Role of hospital environmental surfaces in the transmission of the severe acute respiratory syndrome - Coronavirus-2
Keywords:Contamination, COVID-19, decontamination, SARS-CoV-2, swabs
Introduction: Severe acute respiratory syndrome - Coronavirus-2 (SARS-CoV-2) is mainly transmitted via respiratory secretions through coughing, sneezing, or contact with contaminated surfaces. This virus can be present in feces and many body fluids. The study aimed to screen the hospital environment as a potential source for SARS-CoV-2 transmission and identify the hospital zones with the highest contamination levels.
Methodology: Swabs were collected from different sites in the hospital before and after routine cleaning/disinfection, transported in vials containing 1-3 mL of viral transport medium, and stored at -80 ℃ as soon as possible until the time of testing. The real-time reverse-transcription PCR (rRT-PCR) system targeting RNA-dependent RNA polymerase and E genes was used to detect the SARS-CoV-2 RNA.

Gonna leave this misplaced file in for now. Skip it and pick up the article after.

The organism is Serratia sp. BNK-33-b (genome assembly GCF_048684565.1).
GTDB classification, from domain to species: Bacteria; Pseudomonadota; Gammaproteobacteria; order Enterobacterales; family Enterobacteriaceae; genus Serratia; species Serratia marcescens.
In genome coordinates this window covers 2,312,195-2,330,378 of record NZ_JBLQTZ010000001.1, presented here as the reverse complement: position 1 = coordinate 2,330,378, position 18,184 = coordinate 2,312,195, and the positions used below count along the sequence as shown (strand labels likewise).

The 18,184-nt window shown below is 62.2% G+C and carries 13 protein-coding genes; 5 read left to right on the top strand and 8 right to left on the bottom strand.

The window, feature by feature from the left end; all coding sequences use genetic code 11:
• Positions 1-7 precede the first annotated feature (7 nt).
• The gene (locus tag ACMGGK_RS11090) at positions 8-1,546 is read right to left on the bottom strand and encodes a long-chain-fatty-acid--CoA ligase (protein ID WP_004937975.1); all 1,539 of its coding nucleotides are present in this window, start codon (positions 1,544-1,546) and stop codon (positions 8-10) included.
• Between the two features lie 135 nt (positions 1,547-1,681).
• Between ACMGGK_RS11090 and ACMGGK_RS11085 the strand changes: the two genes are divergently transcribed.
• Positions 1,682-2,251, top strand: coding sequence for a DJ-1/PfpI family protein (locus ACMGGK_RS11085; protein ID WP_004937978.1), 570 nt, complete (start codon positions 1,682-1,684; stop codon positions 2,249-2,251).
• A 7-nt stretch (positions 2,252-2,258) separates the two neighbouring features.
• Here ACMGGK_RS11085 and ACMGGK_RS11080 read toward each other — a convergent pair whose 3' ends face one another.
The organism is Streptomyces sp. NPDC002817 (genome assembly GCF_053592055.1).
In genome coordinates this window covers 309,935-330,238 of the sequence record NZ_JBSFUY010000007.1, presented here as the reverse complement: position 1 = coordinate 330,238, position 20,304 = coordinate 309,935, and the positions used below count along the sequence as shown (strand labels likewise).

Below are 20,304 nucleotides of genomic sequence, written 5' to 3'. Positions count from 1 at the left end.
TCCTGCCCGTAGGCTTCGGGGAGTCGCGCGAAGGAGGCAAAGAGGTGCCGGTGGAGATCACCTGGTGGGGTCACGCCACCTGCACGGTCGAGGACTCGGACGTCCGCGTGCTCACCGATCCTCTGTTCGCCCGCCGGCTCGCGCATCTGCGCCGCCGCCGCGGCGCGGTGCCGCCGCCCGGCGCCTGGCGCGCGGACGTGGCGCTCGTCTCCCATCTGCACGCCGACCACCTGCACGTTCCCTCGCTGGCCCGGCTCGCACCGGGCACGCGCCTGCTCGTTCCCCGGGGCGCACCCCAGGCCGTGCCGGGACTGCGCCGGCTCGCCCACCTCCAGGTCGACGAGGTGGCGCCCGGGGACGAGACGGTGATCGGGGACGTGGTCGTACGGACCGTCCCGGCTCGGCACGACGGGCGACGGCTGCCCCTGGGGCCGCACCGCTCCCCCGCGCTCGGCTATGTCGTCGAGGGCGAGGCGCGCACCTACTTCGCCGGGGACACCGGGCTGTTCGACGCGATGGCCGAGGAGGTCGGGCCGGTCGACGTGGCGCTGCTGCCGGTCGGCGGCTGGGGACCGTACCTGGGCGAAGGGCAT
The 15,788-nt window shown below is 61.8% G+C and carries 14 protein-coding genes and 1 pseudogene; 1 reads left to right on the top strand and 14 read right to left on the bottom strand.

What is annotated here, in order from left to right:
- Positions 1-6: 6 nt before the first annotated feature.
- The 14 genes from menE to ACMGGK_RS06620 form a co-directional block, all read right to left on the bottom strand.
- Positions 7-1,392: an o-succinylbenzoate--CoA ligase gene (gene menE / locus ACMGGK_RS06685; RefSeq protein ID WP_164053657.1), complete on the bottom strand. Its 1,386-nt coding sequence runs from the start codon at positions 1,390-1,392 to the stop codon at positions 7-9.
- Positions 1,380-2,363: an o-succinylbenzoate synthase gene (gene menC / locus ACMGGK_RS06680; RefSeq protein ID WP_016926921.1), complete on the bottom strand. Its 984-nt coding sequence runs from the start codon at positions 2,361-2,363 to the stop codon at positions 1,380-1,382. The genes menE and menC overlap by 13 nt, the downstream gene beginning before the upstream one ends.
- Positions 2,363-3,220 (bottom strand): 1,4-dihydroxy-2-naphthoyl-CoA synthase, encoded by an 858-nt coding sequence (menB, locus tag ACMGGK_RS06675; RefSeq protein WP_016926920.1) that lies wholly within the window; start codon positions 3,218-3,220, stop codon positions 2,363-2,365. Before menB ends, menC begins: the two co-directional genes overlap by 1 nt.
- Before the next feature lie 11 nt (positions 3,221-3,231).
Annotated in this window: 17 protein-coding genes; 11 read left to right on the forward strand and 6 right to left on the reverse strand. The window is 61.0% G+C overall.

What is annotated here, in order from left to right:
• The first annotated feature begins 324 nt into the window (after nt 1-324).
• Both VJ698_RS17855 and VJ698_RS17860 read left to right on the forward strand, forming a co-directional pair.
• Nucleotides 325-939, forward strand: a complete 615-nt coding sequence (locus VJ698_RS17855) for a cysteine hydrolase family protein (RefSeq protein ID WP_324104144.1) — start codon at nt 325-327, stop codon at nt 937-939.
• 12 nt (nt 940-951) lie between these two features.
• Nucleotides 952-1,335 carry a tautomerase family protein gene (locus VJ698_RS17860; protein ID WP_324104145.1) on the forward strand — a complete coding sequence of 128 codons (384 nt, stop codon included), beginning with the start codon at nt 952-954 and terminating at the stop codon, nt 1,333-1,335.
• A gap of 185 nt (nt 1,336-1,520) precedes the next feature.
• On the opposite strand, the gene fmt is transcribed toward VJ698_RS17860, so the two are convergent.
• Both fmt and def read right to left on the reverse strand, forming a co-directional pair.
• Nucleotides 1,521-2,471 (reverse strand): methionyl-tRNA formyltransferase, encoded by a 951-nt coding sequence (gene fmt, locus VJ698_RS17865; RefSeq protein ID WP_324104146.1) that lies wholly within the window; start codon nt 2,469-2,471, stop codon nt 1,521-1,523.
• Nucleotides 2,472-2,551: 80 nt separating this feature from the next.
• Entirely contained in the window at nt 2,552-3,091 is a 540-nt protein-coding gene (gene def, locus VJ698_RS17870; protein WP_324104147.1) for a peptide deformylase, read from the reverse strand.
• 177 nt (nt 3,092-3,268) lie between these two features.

Results: Moderate environmental contamination by SARS-CoV-2 RNA was detected by rRT-PCR before routine cleaning/disinfection (52% of the swabs were positive). The hospital surfaces with the highest contamination levels were elevators’ buttons, sinks and faucets’ handles at the waiting rooms, patient’s room and bathroom, call buttons and telephones in the patient’s room, toilet bowl surface, the doorknob and light switches at the X-ray room, and the computer keyboard at the staffroom. All the swabs collected after routine cleaning/disinfection were negative for SARS-CoV-2 RNA by rRT-PCR.
Conclusions: The hospital environment is a high-risk area that can be contaminated by SARS-CoV-2 through contact, respiratory, and maybe fecal shedding of the virus. To limit this fatal virus transmission, strict adherence to proper hand hygiene with frequent optimal decontamination of hospital environmental surfaces is essential.
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